By LUBNA ALHTAR
As basketball season approaches, Eric Shaw, a senior power forward on UMW’s basketball team and communications major, reflects on his relationship with basketball and how it has shaped him into the man he is today. He began playing basketball competitively at the age of six and has continued since then.
“I have always had a basketball in my hand… the game, or even just shooting allows me to escape whatever troubles I’m experiencing,” said Shaw. “It brings my emotions to an all-time high and [the game] is more than just a distraction – it is a sanctuary, and makes me feel like I’m home… I’m in love with it.”
Shaw’s inspiration in basketball comes from his former coach, Craig Boothe and his mother, Rhonda Shaw. Working with Boothe allowed Shaw to see how basketball is not only a game, but a tool for his own betterment. It has helped him become well–rounded in his academics and in other talents, such as digital media and painting.
“Basketball has given me things that I wouldn’t have otherwise – from material things like shoes, clothes to the more important things such as a sense of belonging – I’ve always had a sense of brotherhood, character, the ability to travel… I probably wouldn’t be in college if it weren’t for basketball,” said Shaw. “It has given me fundamental qualities like leadership and discipline.”
Through his mother, Shaw has been able to persevere in any hardship that life has bestowed upon him. Her resilience and persistence has given Shaw the power to push past any obstacles or difficulties. When overwhelmed with responsibilities, he reminds himself that anything is possible.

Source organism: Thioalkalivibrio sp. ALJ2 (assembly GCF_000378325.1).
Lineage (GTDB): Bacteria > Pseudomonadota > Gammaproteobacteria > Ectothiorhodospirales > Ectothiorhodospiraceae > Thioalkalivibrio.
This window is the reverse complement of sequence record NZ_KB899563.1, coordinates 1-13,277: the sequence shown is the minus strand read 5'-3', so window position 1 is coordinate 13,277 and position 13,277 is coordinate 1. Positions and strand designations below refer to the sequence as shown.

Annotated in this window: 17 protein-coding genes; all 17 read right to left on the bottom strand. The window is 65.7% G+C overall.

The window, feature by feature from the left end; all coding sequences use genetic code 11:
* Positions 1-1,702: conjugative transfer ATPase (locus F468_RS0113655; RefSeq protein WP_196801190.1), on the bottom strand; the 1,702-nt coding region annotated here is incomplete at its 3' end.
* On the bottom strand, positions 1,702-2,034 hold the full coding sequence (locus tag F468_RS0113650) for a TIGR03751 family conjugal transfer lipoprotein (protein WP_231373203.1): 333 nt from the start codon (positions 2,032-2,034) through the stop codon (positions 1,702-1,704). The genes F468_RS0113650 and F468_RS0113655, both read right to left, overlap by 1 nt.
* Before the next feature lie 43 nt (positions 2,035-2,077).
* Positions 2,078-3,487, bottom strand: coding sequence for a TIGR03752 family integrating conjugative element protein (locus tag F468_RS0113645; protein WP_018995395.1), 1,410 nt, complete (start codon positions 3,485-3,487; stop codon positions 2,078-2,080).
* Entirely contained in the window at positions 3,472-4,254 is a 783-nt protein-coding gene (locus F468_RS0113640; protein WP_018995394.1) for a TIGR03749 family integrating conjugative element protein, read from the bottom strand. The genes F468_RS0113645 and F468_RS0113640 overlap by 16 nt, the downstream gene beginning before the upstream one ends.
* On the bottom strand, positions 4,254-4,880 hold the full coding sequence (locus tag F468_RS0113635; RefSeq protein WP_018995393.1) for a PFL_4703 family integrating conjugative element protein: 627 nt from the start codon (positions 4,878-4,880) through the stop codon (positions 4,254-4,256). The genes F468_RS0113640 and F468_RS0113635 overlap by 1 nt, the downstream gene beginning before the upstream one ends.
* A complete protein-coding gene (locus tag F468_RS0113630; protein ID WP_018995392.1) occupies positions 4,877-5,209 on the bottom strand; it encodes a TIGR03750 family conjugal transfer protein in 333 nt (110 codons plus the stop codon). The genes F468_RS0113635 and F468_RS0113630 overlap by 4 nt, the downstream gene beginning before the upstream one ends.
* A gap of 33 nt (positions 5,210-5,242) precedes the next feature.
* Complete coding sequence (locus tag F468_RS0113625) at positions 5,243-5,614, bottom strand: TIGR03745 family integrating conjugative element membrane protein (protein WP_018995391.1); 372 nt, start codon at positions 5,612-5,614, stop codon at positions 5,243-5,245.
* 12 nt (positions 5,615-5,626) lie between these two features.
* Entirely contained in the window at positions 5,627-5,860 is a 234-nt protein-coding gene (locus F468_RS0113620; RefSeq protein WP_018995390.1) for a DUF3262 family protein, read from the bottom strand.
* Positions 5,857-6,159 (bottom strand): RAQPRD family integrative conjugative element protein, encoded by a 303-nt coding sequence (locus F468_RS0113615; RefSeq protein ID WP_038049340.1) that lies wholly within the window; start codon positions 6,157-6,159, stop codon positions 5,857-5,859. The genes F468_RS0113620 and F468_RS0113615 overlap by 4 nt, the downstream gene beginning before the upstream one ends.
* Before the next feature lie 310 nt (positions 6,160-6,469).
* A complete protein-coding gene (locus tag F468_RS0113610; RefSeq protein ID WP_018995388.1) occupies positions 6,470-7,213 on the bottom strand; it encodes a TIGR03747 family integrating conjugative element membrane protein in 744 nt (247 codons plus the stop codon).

“Playing basketball has helped me discipline myself in not only my sport, but in my workouts [too], like when I have to run sprints,” says Shaw. “It’s also made me pay more attention to my artwork… I find myself dedicating more time and consistency into my art, just like I do with basketball.”
When Shaw notices himself wanting to take days off, he constantly reminds himself of his ultimate goal – his continual betterment of himself – on and off the court. Like many others, he finds himself feeling lazy every now and then, but is able to overcome this sentiment by reminding himself of his opportunity.
“I realize that there are people who aren’t blessed with the same capabilities as me… If I don’t do everything that I can, I’m not respecting and honoring what I have,” said Shaw. “I’m sure there are millions of people who’d want to be in my shoes – to be a student athlete in college, so I can’t give that away.”
Shaw says that he feel like his leadership abilities have improved due to basketball, making him a better teammate. This growth has opened his eyes to see basketball as something “greater than self.” He demonstrates strong leadership through his motivating nature.
“I’ve never wanted to be team captain,” he says. “I’d rather be more of a vocal and emotional leader – lead by example [and] not just my words.”
As his college career wraps up, he says, “My two focuses this season are to give it everything I have since it might be my last time competitively playing and to also help instill positive qualities in my teammates, who I consider brothers and not just teammates or friends… I would like to inspire them to have the qualities that my inspirations have instilled in me, which will make them better players and people.”